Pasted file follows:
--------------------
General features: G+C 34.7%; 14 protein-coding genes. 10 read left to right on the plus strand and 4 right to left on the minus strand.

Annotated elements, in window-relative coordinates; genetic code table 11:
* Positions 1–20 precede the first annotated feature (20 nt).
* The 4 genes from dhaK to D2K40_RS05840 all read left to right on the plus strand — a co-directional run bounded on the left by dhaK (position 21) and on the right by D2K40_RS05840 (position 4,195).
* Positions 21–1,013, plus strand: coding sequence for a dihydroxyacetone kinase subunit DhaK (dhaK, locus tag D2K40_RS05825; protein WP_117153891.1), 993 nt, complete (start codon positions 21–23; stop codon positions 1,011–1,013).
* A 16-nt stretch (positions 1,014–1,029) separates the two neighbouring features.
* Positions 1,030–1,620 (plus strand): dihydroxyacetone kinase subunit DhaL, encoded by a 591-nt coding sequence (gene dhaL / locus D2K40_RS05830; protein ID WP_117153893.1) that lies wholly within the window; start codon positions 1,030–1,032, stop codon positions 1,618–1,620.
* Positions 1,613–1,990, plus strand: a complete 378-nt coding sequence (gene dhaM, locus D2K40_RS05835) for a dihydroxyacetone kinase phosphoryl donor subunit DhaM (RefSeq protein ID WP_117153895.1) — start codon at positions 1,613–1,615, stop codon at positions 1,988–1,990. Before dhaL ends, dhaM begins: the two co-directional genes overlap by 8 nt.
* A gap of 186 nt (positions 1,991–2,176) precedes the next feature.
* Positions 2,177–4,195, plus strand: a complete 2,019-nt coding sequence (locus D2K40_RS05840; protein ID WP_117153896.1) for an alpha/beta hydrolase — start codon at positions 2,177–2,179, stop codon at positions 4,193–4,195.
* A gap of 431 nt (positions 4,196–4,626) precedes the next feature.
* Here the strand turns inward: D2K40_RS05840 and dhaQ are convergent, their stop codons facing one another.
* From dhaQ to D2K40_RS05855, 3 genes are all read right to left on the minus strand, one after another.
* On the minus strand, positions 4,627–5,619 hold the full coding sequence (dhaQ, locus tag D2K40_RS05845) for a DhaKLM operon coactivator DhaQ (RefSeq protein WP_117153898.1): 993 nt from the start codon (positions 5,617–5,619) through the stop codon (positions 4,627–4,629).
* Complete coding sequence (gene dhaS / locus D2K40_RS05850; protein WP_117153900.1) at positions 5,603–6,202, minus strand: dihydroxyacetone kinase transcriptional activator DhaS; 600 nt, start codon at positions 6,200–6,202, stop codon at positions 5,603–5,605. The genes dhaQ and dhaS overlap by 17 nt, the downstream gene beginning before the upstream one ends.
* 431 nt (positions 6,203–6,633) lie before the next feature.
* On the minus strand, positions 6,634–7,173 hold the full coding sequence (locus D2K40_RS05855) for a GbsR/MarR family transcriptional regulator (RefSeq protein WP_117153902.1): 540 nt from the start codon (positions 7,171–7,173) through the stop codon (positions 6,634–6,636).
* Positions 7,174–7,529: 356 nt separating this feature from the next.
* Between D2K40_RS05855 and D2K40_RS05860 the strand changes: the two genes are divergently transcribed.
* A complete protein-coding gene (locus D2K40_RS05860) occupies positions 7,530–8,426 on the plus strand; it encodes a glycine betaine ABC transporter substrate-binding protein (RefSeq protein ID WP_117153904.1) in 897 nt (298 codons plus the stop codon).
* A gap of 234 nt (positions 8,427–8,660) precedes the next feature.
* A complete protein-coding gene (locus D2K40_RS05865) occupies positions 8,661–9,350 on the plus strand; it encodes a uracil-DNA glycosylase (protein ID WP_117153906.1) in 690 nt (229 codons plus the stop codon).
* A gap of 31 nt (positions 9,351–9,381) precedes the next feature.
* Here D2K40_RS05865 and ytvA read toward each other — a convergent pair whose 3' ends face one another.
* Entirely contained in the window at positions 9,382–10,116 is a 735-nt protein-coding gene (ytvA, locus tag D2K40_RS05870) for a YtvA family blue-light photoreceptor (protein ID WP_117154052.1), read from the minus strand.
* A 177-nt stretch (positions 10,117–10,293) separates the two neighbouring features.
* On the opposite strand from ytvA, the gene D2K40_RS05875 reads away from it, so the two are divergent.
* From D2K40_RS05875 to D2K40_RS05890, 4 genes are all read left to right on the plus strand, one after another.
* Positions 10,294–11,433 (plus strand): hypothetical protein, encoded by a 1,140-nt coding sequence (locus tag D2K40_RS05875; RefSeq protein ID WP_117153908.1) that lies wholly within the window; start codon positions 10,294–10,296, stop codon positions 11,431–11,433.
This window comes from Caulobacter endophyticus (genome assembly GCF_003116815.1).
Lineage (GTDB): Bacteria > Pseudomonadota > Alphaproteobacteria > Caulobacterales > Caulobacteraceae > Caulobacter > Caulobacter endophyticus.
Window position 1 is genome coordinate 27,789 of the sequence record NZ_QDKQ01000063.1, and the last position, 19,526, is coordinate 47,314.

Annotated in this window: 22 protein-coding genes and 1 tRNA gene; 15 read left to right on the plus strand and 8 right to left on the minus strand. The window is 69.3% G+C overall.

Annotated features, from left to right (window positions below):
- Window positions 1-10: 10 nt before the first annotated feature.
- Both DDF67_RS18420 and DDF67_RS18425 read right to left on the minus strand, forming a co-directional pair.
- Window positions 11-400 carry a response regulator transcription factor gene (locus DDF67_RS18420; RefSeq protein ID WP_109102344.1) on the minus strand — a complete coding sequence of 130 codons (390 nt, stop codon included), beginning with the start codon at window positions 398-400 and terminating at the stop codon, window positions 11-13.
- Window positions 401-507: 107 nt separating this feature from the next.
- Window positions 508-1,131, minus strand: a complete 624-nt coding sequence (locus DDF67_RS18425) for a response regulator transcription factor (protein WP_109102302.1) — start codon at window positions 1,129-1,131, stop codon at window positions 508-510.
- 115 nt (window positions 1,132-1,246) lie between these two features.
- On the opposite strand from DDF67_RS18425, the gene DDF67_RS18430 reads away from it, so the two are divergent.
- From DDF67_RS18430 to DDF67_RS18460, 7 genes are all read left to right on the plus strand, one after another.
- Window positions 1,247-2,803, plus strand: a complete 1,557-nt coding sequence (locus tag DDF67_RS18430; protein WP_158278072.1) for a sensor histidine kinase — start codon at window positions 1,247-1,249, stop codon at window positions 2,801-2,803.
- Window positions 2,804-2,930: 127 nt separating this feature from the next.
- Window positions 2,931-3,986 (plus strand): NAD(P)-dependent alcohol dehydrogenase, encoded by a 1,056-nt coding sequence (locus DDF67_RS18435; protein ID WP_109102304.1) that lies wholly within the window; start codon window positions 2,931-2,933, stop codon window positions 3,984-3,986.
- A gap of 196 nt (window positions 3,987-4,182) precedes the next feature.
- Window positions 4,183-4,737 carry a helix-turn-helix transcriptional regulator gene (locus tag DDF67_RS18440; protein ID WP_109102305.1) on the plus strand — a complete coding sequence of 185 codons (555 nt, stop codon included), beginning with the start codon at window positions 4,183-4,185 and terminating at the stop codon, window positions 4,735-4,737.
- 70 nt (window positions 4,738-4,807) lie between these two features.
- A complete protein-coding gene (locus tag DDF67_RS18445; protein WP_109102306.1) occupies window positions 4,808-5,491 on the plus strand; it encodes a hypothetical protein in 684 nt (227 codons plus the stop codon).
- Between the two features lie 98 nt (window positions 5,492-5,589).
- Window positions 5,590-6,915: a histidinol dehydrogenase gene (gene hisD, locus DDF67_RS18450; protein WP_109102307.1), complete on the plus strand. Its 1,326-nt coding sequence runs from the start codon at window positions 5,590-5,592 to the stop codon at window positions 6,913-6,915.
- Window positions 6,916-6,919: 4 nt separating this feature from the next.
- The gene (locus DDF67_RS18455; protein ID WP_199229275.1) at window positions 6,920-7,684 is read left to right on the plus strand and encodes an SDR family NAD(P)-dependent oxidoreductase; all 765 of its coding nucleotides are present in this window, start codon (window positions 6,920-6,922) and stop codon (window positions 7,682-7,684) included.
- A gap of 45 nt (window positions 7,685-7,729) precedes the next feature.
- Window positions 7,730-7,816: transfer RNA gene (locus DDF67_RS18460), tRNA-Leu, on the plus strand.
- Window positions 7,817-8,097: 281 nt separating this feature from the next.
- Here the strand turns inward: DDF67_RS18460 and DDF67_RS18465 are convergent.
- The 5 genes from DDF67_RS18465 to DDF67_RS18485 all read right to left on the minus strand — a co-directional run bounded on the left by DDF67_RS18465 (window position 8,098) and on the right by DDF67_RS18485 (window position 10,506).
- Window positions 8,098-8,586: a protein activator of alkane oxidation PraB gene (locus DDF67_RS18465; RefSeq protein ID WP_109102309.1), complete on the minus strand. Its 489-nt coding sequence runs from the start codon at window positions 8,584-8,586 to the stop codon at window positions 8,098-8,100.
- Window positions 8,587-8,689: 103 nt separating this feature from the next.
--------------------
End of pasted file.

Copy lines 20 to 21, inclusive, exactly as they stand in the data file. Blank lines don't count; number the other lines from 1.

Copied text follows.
* A complete protein-coding gene (locus D2K40_RS05860) occupies positions 7,530–8,426 on the plus strand; it encodes a glycine betaine ABC transporter substrate-binding protein (RefSeq protein ID WP_117153904.1) in 897 nt (298 codons plus the stop codon).
* A gap of 234 nt (positions 8,427–8,660) precedes the next feature.